A World Cup ticket only saves the business

Posted by David Faitelson

WELLINGTON, New Zealand -- Dawn on Wednesday in Oceania will undoubtedly see Mexico garner its hoped-for ticket to the World Cup, but it won't give any guarantee that its national game is heading for the standard it so dreams of and yearns for.

The "nightmare" and "torment" that the Hexagonal qualification rounds became may now be in the past, but the same cannot be said of the sizable and serious structural gaps that have been revealed in Mexican soccer.

The key word here could be "balance."

And it isn't a question of defense, offense, possession, scoring goals or making saves. It's a question of how to bring balance to a national game that is highly passionate, that manages its business end well, that generates revenue, that is achieving some promising results at the younger levels -- but that has not yet achieved a period of stability, maturity and solid results.

There is a great imbalance between what Mexican soccer is and what it wants to be. The business is good, healthy, satisfactory, but the game results are not at the same level.

Today, the business has once again been saved. The question is: When will the game on the field be saved?

It wasn't necessary to endure such suffering, such agonies and so many miles traveled to get the World Cup ticket. The day was saved, almost miraculously, by a third party's ability and the qualification play-offs opponent's lack of ability.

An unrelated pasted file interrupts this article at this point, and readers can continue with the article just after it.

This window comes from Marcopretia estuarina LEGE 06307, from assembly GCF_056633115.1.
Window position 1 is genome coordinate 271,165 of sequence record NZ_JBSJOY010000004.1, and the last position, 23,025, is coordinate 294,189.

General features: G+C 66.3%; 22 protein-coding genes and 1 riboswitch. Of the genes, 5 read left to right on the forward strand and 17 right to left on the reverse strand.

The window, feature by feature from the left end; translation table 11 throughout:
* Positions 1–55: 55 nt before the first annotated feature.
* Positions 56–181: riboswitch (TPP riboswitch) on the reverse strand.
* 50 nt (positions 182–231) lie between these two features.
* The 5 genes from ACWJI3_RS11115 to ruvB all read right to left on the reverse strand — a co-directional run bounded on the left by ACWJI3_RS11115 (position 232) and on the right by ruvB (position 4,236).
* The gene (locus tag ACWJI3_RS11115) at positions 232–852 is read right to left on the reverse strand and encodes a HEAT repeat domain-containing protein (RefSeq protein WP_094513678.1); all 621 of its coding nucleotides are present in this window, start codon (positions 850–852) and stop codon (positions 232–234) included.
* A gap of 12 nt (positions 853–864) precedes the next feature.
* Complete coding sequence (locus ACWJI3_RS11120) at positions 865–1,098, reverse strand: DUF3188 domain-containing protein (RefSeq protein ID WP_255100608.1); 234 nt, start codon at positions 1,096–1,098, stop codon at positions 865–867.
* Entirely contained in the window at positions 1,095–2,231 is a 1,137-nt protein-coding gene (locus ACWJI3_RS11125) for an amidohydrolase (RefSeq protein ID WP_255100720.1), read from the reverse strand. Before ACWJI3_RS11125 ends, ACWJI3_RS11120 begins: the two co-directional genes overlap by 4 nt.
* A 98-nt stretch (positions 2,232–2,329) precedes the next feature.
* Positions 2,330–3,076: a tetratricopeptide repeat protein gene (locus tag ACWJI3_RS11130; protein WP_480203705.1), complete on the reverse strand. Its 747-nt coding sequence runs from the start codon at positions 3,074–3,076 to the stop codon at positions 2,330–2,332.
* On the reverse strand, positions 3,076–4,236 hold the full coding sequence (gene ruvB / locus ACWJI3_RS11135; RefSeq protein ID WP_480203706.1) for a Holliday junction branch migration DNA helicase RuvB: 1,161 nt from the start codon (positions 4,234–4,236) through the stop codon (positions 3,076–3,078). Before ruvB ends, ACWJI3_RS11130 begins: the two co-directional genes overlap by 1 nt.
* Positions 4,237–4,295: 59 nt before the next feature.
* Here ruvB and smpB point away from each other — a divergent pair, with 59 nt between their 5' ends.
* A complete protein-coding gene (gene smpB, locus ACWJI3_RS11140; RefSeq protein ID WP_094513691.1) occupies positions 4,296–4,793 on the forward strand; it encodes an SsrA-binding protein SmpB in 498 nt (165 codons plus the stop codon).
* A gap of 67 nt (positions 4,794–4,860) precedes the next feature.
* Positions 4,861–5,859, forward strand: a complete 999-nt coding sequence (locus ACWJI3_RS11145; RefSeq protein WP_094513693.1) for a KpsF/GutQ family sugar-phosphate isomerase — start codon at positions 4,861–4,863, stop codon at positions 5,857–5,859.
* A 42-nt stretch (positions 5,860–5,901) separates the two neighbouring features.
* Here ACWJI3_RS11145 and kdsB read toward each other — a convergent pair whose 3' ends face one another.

Now we must look ahead. It is not enough to confirm Miguel Herrera's appointment, or to look to America to form the foundation of the team, or to convince the European-based players to give their all. Deep-seated changes need to be made to the very structures of Mexican soccer to provide certainty that these transformations will soon be reflected on the field.

To achieve it, we need input from all clubs; we need the company that has historically controlled Mexican soccer to be prepared to open up to new ideas; we need the bosses to stop thinking only about money and leave the task of making decisions about what happens on the field to people who know what they are talking about. Let's take advantage of this embarrassing situation and rebuild out of the wreckage.

To say that it was a rough patch, a crisis, an unlucky streak, is only to sweep the "mess" under the carpet. We need to do a "spring cleaning," to set a new course, to achieve balance, allowing our national game to be rich not just in funds but also in quality of play.

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